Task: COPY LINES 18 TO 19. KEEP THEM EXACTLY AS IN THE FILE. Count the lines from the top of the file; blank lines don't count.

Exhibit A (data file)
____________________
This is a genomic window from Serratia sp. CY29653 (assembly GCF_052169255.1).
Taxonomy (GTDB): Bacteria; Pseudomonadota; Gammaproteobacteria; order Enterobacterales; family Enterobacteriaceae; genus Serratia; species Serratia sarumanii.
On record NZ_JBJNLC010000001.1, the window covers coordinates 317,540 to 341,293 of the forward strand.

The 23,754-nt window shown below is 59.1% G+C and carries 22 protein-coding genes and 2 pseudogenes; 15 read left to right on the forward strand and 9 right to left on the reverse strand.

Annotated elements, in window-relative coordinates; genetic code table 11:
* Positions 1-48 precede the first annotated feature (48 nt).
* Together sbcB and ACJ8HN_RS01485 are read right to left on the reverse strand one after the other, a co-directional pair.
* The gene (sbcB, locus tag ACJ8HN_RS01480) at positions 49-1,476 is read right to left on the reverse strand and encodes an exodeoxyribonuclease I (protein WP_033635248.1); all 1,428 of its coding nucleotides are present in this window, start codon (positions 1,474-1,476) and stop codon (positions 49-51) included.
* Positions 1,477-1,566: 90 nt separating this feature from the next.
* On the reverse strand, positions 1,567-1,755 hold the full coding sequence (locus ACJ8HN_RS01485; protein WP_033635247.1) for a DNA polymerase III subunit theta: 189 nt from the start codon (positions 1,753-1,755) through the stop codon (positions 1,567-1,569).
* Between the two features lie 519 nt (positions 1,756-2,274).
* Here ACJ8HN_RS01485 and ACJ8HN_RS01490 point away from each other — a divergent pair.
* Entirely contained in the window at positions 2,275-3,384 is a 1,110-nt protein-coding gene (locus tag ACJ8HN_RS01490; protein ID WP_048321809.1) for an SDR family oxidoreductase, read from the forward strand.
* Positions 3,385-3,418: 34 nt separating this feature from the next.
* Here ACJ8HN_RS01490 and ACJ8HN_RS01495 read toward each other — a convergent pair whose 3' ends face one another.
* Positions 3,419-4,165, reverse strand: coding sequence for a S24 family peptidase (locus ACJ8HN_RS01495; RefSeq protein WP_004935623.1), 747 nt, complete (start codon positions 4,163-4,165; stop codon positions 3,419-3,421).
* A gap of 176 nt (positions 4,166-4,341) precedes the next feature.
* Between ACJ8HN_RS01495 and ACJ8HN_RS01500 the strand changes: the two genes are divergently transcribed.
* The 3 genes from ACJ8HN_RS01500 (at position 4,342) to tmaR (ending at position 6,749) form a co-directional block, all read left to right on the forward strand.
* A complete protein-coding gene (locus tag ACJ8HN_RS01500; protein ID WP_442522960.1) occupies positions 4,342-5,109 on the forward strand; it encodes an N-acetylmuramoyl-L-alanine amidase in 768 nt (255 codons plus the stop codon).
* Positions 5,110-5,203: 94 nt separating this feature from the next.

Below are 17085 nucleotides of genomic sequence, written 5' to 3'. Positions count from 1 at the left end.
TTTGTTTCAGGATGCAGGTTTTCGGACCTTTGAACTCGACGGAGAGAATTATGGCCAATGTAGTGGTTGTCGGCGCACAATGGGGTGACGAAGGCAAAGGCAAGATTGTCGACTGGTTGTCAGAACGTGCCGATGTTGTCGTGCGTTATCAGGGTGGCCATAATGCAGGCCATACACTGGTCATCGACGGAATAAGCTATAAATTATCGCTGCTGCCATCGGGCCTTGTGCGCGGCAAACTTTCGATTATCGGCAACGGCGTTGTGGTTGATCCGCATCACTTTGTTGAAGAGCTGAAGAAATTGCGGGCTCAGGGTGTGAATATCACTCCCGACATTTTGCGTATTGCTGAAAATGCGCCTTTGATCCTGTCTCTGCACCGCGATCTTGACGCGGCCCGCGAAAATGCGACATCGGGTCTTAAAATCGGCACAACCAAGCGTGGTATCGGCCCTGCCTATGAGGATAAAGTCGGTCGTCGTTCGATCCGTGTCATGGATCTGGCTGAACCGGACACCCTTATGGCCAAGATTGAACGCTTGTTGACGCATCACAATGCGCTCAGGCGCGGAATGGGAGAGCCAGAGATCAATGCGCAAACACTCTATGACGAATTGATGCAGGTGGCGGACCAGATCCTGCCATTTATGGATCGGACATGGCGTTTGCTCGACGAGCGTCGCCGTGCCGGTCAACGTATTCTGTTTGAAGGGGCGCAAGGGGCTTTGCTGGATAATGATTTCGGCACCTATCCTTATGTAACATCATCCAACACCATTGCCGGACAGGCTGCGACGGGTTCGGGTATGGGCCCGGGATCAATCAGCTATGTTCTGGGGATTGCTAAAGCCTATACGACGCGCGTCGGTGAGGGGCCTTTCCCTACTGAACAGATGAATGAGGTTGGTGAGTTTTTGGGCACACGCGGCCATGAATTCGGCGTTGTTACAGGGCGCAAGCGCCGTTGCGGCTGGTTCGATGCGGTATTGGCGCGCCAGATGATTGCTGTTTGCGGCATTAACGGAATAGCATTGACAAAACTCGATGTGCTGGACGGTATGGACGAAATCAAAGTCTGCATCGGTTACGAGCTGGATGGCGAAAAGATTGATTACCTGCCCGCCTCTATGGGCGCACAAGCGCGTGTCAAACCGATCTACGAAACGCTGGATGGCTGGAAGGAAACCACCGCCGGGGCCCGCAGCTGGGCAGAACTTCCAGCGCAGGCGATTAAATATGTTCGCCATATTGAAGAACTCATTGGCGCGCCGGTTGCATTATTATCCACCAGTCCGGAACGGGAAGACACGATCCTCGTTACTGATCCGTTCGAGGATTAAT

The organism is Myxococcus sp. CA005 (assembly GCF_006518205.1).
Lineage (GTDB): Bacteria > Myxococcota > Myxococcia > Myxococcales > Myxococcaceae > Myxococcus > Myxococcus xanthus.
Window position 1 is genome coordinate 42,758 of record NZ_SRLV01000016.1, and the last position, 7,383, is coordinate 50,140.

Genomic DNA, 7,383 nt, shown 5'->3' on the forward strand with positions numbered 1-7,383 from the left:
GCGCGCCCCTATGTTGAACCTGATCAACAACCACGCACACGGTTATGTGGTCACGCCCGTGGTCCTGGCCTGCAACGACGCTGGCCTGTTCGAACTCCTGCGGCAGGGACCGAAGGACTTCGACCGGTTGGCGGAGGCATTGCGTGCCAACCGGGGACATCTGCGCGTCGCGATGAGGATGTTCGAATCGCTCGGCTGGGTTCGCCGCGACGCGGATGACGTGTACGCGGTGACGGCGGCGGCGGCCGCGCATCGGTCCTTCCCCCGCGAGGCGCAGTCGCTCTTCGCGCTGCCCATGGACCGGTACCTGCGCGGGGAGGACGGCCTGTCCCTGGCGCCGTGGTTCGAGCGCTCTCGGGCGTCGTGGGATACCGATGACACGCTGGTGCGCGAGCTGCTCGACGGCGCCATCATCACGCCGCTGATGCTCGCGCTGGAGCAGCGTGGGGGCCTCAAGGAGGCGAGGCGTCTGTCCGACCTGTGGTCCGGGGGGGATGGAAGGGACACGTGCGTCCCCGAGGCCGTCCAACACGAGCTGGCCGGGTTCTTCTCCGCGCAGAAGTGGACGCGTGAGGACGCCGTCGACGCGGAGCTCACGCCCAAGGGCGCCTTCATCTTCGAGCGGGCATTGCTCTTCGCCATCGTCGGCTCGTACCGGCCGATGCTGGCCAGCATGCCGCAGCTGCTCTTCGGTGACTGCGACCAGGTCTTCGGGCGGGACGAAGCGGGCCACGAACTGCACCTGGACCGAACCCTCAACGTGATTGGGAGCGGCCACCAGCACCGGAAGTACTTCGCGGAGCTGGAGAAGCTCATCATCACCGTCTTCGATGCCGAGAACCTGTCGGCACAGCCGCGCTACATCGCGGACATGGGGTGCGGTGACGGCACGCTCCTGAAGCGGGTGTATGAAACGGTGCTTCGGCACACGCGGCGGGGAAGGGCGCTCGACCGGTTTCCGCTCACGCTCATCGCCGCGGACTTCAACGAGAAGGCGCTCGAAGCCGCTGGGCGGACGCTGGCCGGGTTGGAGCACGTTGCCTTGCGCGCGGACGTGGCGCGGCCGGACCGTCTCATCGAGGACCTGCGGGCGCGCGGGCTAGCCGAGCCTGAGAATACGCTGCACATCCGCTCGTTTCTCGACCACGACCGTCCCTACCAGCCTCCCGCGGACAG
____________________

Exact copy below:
* Between ACJ8HN_RS01495 and ACJ8HN_RS01500 the strand changes: the two genes are divergently transcribed.
* The 3 genes from ACJ8HN_RS01500 (at position 4,342) to tmaR (ending at position 6,749) form a co-directional block, all read left to right on the forward strand.